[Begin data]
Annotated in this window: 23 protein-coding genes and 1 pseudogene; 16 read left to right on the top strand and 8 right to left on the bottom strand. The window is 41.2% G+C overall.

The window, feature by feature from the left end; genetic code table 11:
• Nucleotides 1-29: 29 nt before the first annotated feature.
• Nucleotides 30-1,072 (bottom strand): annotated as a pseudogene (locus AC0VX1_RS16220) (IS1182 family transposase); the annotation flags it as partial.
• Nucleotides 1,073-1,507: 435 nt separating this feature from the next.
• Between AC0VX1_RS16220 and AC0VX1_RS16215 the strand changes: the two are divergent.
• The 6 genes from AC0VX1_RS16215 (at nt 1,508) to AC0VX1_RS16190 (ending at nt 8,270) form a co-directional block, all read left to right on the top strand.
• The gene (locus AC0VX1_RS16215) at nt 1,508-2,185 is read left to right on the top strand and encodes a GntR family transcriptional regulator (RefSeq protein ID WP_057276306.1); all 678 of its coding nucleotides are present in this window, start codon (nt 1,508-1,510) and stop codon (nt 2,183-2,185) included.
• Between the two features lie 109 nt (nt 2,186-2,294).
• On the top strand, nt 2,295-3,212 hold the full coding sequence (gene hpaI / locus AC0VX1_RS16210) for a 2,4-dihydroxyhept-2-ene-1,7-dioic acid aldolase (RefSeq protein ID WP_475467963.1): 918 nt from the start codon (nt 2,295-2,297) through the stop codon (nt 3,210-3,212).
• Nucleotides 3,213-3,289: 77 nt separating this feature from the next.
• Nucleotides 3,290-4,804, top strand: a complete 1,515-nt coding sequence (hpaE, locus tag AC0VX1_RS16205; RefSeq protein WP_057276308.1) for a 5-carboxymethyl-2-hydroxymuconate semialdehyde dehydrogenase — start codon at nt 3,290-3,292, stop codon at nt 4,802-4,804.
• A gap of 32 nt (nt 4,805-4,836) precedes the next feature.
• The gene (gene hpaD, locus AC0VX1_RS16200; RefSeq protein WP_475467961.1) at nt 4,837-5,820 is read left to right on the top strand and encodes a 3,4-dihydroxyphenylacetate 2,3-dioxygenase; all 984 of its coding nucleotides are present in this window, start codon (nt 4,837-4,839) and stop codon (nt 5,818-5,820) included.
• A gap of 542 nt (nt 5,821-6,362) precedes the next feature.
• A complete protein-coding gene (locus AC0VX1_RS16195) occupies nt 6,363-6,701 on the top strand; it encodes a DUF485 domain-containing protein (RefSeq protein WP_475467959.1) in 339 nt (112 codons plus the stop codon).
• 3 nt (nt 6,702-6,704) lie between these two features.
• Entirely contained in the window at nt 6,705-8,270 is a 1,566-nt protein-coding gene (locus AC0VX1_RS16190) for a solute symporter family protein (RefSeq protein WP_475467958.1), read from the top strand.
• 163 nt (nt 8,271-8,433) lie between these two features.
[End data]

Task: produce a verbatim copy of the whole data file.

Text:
Annotated in this window: 23 protein-coding genes and 1 pseudogene; 16 read left to right on the top strand and 8 right to left on the bottom strand. The window is 41.2% G+C overall.

The window, feature by feature from the left end; genetic code table 11:
• Nucleotides 1-29: 29 nt before the first annotated feature.
• Nucleotides 30-1,072 (bottom strand): annotated as a pseudogene (locus AC0VX1_RS16220) (IS1182 family transposase); the annotation flags it as partial.
• Nucleotides 1,073-1,507: 435 nt separating this feature from the next.
• Between AC0VX1_RS16220 and AC0VX1_RS16215 the strand changes: the two are divergent.
• The 6 genes from AC0VX1_RS16215 (at nt 1,508) to AC0VX1_RS16190 (ending at nt 8,270) form a co-directional block, all read left to right on the top strand.
• The gene (locus AC0VX1_RS16215) at nt 1,508-2,185 is read left to right on the top strand and encodes a GntR family transcriptional regulator (RefSeq protein ID WP_057276306.1); all 678 of its coding nucleotides are present in this window, start codon (nt 1,508-1,510) and stop codon (nt 2,183-2,185) included.
• Between the two features lie 109 nt (nt 2,186-2,294).
• On the top strand, nt 2,295-3,212 hold the full coding sequence (gene hpaI / locus AC0VX1_RS16210) for a 2,4-dihydroxyhept-2-ene-1,7-dioic acid aldolase (RefSeq protein ID WP_475467963.1): 918 nt from the start codon (nt 2,295-2,297) through the stop codon (nt 3,210-3,212).
• Nucleotides 3,213-3,289: 77 nt separating this feature from the next.
• Nucleotides 3,290-4,804, top strand: a complete 1,515-nt coding sequence (hpaE, locus tag AC0VX1_RS16205; RefSeq protein WP_057276308.1) for a 5-carboxymethyl-2-hydroxymuconate semialdehyde dehydrogenase — start codon at nt 3,290-3,292, stop codon at nt 4,802-4,804.
• A gap of 32 nt (nt 4,805-4,836) precedes the next feature.
• The gene (gene hpaD, locus AC0VX1_RS16200; RefSeq protein WP_475467961.1) at nt 4,837-5,820 is read left to right on the top strand and encodes a 3,4-dihydroxyphenylacetate 2,3-dioxygenase; all 984 of its coding nucleotides are present in this window, start codon (nt 4,837-4,839) and stop codon (nt 5,818-5,820) included.
• A gap of 542 nt (nt 5,821-6,362) precedes the next feature.
• A complete protein-coding gene (locus AC0VX1_RS16195) occupies nt 6,363-6,701 on the top strand; it encodes a DUF485 domain-containing protein (RefSeq protein WP_475467959.1) in 339 nt (112 codons plus the stop codon).
• 3 nt (nt 6,702-6,704) lie between these two features.
• Entirely contained in the window at nt 6,705-8,270 is a 1,566-nt protein-coding gene (locus AC0VX1_RS16190) for a solute symporter family protein (RefSeq protein WP_475467958.1), read from the top strand.
• 163 nt (nt 8,271-8,433) lie between these two features.